14. @Josh: That works only if the stock reaches $55 as the option expires. Where will you get the money to buy new shares if you have to wait until the option expires to get your $55 per share? Your choices are to have ready cash to deploy which has a cost, buy back the call option, or wait for the option to expire when the shares might be more expensive to rebuy. All of these amount to loss of upside from selling the call.

  15. Josh is partially correct. HXT, for example, does not get called, they instead buy back the option and eat the loss. The long portfolio remains intact and any large upside is still captured. They miss out on upside due to the option loss, not due to being out the position (due to a call).

    Not that I’m advocating it. Properly done, a covered call strategy should in the long run net zero, minus costs. Better off with a low cost passive etf. IMHO.

  16. @Michael: For your second method, wouldn’t it be possible to buy back the call (very little time value) at a loss, sell a higher strike OTM covered call option (lots of time value)? Would selling another call help compensate for any loss on the buy close of the covered call and help the investor hold on to the underlying?

  17. @Internalaudit: If you buy back the call when the underlying reaches $55, it’s time value is statistically equal to the expectation of the underlying’s upside. Sometimes the time value will be less than the eventual upside, but if the underlying actually holds at $55 or goes down, you’ll give up more in time value than the (nonexistent) eventual upside. None of this changes the fact that the upside was given up at the moment the call was sold.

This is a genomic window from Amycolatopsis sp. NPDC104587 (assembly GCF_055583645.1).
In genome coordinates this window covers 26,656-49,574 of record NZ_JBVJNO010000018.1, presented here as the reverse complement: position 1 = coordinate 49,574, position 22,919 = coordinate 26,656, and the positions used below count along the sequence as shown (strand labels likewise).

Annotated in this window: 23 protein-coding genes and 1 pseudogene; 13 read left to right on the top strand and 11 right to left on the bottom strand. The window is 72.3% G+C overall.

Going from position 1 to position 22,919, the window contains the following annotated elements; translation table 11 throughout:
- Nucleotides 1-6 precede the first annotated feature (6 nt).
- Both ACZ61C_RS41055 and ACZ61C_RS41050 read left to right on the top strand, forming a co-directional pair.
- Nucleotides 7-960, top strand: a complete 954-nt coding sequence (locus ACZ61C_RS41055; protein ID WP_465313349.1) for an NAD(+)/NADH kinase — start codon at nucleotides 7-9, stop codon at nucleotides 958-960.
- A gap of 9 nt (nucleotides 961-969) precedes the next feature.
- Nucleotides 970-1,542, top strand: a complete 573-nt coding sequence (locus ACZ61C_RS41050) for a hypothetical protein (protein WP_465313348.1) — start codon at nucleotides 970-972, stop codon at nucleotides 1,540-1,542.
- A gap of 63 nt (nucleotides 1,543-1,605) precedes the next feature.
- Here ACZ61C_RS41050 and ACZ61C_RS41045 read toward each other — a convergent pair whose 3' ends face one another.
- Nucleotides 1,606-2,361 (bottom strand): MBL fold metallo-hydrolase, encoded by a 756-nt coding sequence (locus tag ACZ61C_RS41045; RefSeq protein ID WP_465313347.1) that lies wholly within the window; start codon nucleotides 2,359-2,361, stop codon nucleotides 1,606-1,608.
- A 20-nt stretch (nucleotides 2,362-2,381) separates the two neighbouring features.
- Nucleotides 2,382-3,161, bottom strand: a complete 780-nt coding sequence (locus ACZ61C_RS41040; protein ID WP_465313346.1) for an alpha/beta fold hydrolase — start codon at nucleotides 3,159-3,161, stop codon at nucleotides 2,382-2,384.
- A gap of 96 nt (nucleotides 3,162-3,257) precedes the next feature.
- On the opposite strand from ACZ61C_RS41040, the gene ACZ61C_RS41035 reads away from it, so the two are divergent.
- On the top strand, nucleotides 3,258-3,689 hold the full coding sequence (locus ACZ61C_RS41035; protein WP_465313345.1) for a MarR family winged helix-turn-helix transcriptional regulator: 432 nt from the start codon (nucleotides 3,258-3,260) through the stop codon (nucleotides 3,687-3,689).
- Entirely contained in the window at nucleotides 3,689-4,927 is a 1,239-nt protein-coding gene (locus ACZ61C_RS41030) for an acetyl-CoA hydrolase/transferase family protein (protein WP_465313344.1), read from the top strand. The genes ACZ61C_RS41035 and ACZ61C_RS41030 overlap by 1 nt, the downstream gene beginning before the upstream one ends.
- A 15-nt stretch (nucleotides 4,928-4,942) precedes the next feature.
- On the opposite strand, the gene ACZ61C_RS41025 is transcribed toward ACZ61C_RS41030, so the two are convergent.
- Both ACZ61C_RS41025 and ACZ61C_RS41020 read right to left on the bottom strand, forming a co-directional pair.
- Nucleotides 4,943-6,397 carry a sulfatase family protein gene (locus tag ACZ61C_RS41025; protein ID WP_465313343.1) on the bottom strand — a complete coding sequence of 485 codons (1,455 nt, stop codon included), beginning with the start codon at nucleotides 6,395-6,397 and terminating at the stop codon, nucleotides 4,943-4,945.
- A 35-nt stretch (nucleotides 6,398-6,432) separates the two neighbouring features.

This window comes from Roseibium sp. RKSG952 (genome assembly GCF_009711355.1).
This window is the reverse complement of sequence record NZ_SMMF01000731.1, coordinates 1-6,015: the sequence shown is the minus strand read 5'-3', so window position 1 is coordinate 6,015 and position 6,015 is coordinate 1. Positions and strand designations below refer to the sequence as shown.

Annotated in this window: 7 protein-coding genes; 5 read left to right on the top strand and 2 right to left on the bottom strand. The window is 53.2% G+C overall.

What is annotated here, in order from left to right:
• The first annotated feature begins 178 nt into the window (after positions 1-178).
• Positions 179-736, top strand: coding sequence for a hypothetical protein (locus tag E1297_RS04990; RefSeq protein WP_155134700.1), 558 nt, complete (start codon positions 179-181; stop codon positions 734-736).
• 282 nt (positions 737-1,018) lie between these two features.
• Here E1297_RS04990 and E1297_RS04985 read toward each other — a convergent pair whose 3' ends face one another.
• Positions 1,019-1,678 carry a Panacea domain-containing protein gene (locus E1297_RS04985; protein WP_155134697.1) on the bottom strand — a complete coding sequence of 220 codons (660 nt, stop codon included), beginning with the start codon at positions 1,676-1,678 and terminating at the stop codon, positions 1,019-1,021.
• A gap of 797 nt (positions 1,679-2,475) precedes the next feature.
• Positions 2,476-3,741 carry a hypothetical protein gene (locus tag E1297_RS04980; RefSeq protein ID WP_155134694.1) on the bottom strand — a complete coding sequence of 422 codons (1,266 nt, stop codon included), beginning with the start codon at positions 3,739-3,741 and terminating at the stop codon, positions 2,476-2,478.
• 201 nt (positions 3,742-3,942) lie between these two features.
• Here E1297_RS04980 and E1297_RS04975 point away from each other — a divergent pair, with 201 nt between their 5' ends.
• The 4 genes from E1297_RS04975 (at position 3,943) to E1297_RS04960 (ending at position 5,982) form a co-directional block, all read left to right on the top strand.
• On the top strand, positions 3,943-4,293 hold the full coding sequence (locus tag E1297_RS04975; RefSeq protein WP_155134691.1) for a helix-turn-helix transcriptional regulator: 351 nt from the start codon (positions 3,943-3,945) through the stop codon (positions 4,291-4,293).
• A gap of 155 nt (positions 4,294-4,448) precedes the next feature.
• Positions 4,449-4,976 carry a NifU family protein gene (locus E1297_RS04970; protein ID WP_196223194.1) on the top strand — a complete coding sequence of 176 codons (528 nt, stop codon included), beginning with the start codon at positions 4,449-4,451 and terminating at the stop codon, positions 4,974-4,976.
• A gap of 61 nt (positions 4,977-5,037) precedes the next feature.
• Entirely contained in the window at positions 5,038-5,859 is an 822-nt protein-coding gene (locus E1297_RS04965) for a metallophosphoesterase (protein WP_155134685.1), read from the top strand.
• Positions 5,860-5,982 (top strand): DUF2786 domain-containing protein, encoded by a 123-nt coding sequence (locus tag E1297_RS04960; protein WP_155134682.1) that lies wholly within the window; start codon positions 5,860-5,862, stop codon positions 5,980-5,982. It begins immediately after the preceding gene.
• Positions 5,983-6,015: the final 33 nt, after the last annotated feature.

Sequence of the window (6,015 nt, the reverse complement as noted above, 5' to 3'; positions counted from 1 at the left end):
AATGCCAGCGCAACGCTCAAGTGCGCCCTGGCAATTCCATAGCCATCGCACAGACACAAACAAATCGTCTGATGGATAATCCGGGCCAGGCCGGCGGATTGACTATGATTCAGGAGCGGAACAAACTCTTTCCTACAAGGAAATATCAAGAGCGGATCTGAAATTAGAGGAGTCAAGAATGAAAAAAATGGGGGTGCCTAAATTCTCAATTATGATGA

@Brad: I agree with your final conclusion, but the first part is mental accounting. If one part of your portfolio gets the upside, but another part has lost a corresponding amount, what have you gained?

  18. I run a similar fund personally to the HEX, only it based on the FTSE UK shares. You must not forget that there is a third dimension to a covered call strategy that consistently outperforms a long only strategy.
    This element is the sale of time, which by definition, is always successful and gives the constant over performance over any strategy not involving the sale of time.
    Whatever happens to the underlying you will always have that “built in” profit. Yes you will lose out occasionally on the odd share that rises quickly, and stays high, but overall you will win.
    Taking examples previously mentioned, buying a share at $50 and writing the $55 call option, if the worst! happens and the share goes to $60 then there is every chance that the share will come down a little so I would buy back the $55 option near expiry and resell the $55 option at a further date. You would find that there would still be a time element in the resale and you would hardly be any worse off. Your “loss” would be $5 on the share price itself, but the sale of the time element would probably bring in about $4 so it is not all bad news. If the share comes back to $55 you have “lost” nothing and the full sale of time remains yours.
    If you are happy to hold the Canadian index as a shareholding, this strategy is massively superior, even if the index goes down. The sale of time makes sure of that.
    Of course if you think the Canadian index will double very quickly, i.e. in a couple of months, this strategy will flounder to some extent, but it will still make a profit!.